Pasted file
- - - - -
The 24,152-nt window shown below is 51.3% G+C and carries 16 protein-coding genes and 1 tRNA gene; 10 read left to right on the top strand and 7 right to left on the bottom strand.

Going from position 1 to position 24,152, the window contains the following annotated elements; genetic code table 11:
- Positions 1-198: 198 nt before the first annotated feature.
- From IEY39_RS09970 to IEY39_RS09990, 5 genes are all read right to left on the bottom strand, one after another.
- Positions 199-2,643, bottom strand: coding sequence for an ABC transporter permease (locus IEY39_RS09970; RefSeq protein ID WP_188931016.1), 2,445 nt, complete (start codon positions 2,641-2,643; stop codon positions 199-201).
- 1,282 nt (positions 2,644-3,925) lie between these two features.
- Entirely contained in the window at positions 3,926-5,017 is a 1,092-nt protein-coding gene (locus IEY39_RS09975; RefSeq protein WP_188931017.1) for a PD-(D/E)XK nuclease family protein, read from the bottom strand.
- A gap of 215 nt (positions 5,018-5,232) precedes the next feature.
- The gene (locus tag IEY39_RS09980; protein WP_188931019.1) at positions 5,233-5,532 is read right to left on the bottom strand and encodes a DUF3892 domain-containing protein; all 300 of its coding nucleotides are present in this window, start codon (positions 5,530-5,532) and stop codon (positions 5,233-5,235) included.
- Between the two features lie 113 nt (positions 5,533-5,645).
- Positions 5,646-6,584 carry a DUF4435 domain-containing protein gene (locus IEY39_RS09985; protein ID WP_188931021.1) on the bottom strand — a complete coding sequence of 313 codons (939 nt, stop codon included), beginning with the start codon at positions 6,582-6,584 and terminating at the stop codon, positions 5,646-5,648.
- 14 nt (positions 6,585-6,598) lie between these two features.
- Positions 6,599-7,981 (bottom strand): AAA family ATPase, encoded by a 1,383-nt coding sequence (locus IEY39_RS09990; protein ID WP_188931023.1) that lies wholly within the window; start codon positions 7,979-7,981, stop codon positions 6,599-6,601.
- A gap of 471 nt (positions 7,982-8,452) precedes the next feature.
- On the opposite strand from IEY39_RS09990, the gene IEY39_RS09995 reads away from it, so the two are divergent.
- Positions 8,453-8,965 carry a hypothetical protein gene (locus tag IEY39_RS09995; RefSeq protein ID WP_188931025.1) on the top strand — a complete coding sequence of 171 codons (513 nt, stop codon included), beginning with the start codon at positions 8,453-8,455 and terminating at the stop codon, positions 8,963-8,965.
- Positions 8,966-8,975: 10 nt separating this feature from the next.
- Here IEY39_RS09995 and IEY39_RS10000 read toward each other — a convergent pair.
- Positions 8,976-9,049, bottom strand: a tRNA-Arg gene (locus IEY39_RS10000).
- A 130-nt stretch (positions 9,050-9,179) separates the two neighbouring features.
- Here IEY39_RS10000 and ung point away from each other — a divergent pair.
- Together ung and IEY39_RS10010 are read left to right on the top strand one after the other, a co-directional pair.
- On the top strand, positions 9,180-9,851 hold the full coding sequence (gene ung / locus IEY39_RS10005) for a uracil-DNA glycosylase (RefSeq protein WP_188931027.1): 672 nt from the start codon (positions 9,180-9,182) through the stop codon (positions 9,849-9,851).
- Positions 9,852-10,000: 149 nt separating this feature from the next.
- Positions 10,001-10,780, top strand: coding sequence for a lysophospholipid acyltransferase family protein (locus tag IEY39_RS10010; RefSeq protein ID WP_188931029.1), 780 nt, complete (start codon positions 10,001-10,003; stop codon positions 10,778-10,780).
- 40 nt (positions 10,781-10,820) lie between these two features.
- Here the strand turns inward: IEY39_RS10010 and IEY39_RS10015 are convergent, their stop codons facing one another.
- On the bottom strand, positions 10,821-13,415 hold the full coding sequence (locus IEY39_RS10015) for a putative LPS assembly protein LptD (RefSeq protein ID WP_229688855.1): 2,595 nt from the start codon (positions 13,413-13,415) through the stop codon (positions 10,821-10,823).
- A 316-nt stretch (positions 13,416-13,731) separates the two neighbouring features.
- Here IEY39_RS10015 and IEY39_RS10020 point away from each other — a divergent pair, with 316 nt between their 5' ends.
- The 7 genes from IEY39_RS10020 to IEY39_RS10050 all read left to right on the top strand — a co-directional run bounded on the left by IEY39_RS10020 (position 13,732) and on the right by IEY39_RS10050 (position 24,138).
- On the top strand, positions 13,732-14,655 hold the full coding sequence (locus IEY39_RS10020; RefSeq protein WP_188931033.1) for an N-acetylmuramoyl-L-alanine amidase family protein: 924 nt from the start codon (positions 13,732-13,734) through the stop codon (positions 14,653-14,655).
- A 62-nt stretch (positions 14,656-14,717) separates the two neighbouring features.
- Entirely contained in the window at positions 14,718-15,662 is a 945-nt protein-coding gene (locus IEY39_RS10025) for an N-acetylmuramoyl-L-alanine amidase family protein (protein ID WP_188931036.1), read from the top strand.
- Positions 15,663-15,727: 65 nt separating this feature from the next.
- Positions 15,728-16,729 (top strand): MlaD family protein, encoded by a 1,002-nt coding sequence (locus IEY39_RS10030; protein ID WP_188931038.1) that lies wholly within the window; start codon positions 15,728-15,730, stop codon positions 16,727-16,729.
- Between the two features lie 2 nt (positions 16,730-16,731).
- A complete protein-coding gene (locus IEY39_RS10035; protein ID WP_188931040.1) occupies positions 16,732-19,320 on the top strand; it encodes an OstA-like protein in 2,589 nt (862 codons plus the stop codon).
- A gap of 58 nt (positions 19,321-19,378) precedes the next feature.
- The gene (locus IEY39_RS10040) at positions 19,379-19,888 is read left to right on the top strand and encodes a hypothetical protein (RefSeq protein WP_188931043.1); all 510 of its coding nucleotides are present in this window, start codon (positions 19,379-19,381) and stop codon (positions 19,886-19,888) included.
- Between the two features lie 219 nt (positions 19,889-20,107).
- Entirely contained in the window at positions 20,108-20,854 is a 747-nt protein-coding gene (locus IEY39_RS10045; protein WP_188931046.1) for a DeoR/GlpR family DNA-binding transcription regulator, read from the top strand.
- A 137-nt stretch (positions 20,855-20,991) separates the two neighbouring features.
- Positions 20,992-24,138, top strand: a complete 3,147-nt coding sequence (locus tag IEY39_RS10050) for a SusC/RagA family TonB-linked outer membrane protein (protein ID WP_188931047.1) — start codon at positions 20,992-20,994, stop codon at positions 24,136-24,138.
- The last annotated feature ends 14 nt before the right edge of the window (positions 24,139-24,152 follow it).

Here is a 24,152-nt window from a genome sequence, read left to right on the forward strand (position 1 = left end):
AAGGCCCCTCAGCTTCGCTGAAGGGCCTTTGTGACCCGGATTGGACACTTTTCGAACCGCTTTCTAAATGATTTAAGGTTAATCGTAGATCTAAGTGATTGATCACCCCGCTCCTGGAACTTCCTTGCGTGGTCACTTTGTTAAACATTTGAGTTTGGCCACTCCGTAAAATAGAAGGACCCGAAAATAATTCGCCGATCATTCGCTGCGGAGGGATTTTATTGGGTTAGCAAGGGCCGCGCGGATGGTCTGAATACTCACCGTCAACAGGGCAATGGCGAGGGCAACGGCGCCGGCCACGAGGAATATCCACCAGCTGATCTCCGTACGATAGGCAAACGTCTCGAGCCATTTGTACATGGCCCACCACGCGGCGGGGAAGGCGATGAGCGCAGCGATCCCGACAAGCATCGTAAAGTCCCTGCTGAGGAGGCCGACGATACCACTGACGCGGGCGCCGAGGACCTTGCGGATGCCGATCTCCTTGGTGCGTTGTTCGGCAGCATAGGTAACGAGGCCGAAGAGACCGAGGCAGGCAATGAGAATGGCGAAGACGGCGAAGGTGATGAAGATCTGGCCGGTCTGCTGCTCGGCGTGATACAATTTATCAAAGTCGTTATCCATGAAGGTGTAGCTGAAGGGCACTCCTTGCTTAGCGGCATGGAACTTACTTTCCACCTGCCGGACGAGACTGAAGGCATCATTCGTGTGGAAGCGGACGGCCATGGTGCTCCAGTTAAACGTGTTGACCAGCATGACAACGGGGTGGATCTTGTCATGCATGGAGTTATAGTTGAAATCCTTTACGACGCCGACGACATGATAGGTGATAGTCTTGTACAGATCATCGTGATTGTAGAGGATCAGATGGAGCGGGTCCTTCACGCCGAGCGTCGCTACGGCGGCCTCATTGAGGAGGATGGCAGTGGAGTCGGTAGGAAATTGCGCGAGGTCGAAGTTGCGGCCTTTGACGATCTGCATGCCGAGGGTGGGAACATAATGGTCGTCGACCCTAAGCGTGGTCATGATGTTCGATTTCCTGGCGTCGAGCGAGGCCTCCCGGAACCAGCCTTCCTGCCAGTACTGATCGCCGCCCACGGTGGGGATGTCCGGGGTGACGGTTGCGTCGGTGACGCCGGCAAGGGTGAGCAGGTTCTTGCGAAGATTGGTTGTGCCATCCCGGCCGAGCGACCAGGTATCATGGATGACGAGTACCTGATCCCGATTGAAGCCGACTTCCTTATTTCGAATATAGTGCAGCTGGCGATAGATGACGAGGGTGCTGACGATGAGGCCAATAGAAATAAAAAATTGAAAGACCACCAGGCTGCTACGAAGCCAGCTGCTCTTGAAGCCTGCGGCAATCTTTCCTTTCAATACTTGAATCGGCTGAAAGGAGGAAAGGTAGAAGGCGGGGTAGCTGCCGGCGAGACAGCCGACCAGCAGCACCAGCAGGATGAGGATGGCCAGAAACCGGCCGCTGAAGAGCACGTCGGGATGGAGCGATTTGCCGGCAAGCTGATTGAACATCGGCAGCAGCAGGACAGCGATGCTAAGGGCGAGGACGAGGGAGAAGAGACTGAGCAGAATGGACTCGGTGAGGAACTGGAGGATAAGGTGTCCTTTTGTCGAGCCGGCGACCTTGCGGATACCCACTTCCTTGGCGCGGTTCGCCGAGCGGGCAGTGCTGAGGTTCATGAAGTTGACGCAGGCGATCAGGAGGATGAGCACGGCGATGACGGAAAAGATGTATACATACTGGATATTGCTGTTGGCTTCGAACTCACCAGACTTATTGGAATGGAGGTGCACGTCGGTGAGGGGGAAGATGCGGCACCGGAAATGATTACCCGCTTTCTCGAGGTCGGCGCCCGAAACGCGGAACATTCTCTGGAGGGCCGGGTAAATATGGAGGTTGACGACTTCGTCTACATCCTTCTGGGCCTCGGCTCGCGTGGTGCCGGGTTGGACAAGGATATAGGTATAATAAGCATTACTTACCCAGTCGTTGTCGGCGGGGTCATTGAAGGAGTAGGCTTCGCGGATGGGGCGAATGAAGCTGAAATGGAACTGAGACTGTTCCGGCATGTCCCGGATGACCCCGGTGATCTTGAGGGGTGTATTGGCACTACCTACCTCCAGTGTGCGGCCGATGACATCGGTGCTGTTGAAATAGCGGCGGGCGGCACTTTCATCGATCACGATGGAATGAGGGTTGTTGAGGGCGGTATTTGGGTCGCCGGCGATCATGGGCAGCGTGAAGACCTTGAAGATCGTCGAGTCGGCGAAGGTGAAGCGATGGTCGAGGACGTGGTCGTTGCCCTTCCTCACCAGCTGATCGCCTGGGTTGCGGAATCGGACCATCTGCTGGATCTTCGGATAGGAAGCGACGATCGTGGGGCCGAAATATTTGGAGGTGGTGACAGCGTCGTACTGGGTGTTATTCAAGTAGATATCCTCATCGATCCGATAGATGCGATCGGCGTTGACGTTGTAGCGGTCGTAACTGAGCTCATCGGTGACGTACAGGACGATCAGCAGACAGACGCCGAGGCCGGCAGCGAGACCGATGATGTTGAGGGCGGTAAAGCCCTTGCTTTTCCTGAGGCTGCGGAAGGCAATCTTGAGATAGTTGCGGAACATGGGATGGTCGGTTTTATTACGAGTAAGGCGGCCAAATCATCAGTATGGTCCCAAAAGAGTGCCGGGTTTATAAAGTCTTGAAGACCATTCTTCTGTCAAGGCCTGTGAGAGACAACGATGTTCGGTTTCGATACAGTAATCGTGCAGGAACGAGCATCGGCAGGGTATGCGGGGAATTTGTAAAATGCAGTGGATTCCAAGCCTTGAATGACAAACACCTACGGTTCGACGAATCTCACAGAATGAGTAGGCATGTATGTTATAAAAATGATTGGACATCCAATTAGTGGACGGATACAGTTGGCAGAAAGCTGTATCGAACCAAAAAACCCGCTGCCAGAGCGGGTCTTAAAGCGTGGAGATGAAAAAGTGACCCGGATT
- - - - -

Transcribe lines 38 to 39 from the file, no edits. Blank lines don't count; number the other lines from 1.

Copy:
- A complete protein-coding gene (locus IEY39_RS10035; protein ID WP_188931040.1) occupies positions 16,732-19,320 on the top strand; it encodes an OstA-like protein in 2,589 nt (862 codons plus the stop codon).
- A gap of 58 nt (positions 19,321-19,378) precedes the next feature.